Let's Fall in Love 2

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Director: Wu Wuna

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Prince charming, star-crossed lovers, love at first sight; these are things that we as audiences have been spoon-fed continuously in film and literature. However, as many of us know, real life rarely works in such a way. In Let’s Fall in Love, Wu Wuna tries to get to the crux of what makes a successful marriage and even attempts to understand romantic love itself. As can be said of love, the film is an intricate mix of melodrama, tragedy and comedy.

The documentary begins with shots of various couples talking about what irritates them about each other. Although they have been encouraged to do so by the filmmaker, the conversations quickly turn bitter and feel all too real. We soon discover that many partners were initially reluctant to marry in the first place, especially the male partners, but that matchmaker Ms. Chen had worked to seal the deal. The women in the documentary are shown to be generally more eager to marry, a trend that reveals certain cultural specificities, principally society’s often marriage obsessed mind-set. The Chinese term shengnu, for example, is a derogatory term referring to an unmarried woman past her late twenties. The term can be translated as ‘leftover woman’ and implies that a woman is past her prime and has failed to lock down a husband. This societal pressure appears to lead to impulsive and practically arranged marriages which are likely to often be bad choices seeing as the documentary points out that Taiwan has the highest divorce rate in Asia.

"As can be said of love, the film is an intricate mix of melodrama, tragedy and comedy."
“As can be said of love, the film is an intricate mix of melodrama, tragedy and comedy.”

Interestingly, while these cultural aspects may initially seem surprising, the emotional marital struggles and frustrations voiced by the couples do in fact feel universal. What’s more, the bustling setting of Taipei portrays common difficulties of urban romance. Therefore, in the age of the normalisation of more untraditional dating methods such as online dating and apps, perhaps the hiring of matchmaker Ms. Chen isn’t as bizarre as it may initially seem to some. Ms. Chen, Wu’s narration tells us, has specialised in marketing, a field that is inextricably linked to the way that we publicise ourselves on social media and dating sites. Ms. Chen is certainly the star of the documentary. Intense, talkative and always honest, she comes across as a kind of omniscient agony aunt. While her own personal life -which may have been interesting to have explored – is left largely uncovered, this mystery may in fact work to enhance her already powerful presence.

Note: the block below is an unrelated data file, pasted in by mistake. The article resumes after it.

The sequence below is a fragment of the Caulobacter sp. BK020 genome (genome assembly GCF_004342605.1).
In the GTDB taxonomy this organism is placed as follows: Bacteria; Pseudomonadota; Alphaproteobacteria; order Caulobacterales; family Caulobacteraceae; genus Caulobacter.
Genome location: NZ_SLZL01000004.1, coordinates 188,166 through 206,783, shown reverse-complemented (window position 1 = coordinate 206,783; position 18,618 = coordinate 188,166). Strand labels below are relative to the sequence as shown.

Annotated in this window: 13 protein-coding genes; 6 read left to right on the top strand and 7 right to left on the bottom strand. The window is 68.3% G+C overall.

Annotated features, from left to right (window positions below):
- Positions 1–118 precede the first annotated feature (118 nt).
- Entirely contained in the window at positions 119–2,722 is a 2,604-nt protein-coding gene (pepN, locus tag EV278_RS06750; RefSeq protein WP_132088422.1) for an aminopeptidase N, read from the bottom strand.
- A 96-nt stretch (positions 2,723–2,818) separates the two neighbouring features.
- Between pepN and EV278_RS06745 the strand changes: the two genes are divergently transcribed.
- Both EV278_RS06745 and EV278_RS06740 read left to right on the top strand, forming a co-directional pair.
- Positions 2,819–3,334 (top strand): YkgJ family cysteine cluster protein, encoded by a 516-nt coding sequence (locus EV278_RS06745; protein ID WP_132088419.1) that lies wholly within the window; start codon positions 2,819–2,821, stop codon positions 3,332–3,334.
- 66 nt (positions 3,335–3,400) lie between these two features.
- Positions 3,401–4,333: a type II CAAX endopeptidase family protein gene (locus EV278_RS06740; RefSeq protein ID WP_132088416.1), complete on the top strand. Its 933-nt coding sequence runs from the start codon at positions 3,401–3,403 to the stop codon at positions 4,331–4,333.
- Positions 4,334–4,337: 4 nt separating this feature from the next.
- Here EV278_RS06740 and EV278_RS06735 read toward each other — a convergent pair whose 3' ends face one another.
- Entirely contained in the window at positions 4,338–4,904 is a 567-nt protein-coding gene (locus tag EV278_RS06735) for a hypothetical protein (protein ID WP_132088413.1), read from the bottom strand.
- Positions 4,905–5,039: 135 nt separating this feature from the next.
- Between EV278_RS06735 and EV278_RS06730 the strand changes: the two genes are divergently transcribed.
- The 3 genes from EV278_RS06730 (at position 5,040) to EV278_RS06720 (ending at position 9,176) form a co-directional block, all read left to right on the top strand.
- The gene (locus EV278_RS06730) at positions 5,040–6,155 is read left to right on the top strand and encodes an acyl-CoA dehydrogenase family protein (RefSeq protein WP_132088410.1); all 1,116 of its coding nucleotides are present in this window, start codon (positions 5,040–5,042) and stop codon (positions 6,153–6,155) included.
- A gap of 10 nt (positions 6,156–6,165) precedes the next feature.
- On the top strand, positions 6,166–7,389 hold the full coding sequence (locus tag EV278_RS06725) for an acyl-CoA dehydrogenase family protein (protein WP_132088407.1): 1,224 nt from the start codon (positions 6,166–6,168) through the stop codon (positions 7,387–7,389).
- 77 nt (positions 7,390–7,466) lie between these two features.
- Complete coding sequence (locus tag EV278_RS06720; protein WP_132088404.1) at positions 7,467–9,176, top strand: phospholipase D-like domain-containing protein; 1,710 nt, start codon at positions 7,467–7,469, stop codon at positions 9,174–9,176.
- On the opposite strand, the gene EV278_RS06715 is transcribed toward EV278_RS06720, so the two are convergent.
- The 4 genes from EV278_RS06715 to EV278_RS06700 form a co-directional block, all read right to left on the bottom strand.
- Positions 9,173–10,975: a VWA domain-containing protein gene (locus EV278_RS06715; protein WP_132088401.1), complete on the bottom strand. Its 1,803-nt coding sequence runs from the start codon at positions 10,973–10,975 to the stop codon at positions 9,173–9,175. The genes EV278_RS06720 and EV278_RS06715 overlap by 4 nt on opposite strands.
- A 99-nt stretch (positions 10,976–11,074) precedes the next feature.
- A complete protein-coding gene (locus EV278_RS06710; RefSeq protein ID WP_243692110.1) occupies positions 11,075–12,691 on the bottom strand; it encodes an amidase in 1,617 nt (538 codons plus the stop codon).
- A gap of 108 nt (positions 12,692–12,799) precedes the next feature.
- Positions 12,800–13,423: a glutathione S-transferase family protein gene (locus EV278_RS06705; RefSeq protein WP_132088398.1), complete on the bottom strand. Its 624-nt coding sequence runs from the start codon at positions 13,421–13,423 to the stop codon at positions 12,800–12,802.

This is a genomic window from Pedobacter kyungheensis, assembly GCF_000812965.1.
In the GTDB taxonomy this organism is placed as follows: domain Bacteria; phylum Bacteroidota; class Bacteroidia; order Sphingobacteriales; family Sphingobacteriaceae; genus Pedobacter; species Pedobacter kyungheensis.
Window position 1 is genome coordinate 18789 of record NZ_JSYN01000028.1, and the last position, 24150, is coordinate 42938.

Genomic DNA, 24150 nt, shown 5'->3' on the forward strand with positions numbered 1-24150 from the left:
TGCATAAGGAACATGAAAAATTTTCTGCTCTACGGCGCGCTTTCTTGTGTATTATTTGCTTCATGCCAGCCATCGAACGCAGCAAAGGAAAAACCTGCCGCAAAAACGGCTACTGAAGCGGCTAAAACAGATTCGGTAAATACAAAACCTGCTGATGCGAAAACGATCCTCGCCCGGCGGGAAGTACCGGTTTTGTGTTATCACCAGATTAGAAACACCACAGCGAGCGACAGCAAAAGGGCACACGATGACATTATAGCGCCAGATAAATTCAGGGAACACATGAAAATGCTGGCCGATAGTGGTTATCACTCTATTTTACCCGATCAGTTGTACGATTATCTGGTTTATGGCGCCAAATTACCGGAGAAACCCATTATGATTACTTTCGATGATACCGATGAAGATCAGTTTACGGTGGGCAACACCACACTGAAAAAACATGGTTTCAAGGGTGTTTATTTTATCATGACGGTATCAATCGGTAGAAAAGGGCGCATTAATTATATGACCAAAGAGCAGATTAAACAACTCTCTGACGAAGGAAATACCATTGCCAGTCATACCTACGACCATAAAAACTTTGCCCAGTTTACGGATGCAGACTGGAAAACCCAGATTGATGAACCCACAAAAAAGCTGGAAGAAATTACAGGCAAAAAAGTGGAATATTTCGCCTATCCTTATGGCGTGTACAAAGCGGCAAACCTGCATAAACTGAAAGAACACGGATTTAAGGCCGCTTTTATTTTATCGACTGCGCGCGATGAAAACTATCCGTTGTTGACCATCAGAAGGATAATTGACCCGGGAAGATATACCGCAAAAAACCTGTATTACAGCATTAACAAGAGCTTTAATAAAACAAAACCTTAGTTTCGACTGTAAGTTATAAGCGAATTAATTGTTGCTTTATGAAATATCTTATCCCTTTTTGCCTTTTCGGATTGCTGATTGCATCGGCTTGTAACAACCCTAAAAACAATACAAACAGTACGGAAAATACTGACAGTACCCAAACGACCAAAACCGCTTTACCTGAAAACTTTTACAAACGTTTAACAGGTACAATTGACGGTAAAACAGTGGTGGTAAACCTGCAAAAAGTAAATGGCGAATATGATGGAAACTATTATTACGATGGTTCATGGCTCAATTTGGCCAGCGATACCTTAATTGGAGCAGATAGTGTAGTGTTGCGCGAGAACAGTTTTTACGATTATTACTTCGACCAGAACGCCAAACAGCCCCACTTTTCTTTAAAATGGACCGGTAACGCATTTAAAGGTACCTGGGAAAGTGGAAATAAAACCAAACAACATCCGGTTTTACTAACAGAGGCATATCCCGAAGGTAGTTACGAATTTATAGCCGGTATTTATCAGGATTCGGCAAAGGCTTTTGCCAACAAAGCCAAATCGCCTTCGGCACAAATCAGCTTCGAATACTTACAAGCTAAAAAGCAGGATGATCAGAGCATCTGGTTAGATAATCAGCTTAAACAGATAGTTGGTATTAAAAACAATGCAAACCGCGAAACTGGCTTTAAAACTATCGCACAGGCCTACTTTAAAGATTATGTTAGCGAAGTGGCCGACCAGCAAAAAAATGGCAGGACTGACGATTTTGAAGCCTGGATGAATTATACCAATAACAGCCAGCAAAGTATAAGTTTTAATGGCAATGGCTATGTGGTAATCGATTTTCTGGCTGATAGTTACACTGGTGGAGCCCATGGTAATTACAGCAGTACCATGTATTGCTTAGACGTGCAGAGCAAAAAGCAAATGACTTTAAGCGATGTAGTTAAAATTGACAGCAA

In terms of style, much of the documentary has a fly-on-the-wall feel, often making its audience feel like a voyeur invading on incredibly personal conversations. Once Wu seeks Ms. Chen’s help herself, however, to some extent the gazer becomes the gazed at. Wu admits that her own love life has been troubled and that she still has feelings for her ex-boyfriend. She also confesses that the marriages of many of her friends have left her feeling somewhat jealous of their happiness. Therefore, she turns to Ms. Chen for help. The ever-blunt Ms. Chen meets with Wu’s ex-boyfriend, concluding that the relationship is hopeless, Sisyphean even. Ms. Chen does not solve Wu’s romantic issues, however we suspect that Wu may not be ready. Wu’s narration tells us that film critics have commented that her filming of weddings shows her fear of marriage. In many ways this documentary proves that these fears are certainly justified.

Overall, however, the documentary is a hopeful portrayal of redemption and the power of forgiveness and acceptance. Ms. Chen is shown talking with a couple that have struggled with the female partner’s emotional infidelity. Her husband, however, has decided to forgive her and their heart-warming solidarity restores faith in the power of forgiveness. In a principally realist documentary, one of the only stylistic elements is a reversed shot of decaying roses, solidifying the message that we can mend what is broken. We are reminded that marriage is not ‘like a washing machine with a lifetime warranty’ as one man in the film describes it, but rather an unpredictable journey in which we must all learn to eradicate our blind idealism and accept the inevitable imperfections of our partners.


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